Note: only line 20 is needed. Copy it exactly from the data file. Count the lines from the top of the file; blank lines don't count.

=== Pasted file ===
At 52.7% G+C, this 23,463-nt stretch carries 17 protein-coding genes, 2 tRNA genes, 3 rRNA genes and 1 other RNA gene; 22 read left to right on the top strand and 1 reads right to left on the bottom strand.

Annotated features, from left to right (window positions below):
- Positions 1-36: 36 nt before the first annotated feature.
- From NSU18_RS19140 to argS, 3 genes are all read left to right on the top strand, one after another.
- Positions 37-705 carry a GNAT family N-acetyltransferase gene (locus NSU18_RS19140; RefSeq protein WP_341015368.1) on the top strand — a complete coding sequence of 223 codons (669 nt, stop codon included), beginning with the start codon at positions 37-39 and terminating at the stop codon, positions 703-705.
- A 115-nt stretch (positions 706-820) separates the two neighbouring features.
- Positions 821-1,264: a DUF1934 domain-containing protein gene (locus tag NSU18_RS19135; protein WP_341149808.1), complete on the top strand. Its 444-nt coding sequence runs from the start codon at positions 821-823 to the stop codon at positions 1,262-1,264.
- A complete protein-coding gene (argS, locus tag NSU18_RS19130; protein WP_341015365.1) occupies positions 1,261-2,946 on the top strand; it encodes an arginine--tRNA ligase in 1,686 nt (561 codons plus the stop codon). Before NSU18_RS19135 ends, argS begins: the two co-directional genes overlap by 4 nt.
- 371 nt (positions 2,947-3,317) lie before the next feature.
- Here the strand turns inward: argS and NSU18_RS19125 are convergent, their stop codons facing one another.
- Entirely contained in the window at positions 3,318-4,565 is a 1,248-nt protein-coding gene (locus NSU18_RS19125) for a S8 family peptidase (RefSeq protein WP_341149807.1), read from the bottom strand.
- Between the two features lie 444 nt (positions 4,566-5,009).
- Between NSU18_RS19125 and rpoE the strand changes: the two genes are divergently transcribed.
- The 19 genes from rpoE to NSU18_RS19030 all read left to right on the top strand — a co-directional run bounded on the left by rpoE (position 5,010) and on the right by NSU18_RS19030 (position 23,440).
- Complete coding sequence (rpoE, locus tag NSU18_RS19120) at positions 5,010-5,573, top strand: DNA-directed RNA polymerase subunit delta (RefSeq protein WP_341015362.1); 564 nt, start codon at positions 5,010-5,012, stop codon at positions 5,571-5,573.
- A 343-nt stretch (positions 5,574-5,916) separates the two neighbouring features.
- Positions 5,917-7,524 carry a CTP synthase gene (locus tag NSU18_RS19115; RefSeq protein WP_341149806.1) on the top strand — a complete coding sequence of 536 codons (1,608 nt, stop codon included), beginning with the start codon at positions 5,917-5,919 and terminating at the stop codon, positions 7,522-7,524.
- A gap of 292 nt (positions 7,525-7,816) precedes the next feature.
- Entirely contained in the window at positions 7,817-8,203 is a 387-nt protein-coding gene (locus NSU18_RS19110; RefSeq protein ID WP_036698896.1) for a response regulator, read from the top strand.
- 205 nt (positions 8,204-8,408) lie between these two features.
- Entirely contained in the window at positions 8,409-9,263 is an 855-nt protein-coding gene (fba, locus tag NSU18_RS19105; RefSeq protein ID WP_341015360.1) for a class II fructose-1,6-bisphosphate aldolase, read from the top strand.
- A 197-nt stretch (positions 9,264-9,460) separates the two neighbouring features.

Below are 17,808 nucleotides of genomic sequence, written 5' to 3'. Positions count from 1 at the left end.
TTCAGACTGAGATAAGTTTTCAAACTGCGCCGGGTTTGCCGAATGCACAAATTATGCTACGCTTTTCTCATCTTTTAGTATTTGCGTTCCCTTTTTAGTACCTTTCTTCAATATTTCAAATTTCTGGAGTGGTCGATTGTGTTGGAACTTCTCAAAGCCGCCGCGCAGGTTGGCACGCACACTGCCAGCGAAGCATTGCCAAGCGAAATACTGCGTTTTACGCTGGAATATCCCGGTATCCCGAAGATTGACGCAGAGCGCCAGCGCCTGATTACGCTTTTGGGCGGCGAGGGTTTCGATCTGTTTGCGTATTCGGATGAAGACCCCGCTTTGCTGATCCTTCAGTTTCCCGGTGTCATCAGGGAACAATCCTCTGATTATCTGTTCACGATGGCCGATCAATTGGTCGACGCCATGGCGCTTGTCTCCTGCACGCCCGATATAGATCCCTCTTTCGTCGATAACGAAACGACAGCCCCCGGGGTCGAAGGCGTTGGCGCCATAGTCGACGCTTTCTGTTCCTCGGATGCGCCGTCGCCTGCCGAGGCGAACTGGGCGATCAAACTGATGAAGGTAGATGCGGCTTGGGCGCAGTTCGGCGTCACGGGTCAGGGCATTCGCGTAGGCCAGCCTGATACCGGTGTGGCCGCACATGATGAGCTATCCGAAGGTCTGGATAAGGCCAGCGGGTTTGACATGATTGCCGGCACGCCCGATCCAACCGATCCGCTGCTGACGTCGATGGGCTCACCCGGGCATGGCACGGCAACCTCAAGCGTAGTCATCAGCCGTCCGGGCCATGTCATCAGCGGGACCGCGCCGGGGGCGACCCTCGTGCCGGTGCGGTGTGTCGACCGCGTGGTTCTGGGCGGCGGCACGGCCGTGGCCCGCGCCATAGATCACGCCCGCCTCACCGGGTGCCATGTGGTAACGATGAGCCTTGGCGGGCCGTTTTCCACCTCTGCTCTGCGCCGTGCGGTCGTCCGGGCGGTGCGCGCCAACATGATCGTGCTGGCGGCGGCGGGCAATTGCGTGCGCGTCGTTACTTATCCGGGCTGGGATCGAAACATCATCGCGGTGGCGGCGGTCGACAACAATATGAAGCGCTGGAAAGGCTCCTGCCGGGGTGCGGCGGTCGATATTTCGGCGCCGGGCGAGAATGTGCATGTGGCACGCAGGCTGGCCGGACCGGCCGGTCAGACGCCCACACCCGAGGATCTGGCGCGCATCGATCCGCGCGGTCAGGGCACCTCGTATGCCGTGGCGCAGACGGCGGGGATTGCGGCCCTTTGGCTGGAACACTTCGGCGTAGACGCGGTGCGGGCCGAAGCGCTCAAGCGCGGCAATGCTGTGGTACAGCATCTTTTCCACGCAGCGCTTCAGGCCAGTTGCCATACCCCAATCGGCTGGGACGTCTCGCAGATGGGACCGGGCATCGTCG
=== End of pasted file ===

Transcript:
- 205 nt (positions 8,204-8,408) lie between these two features.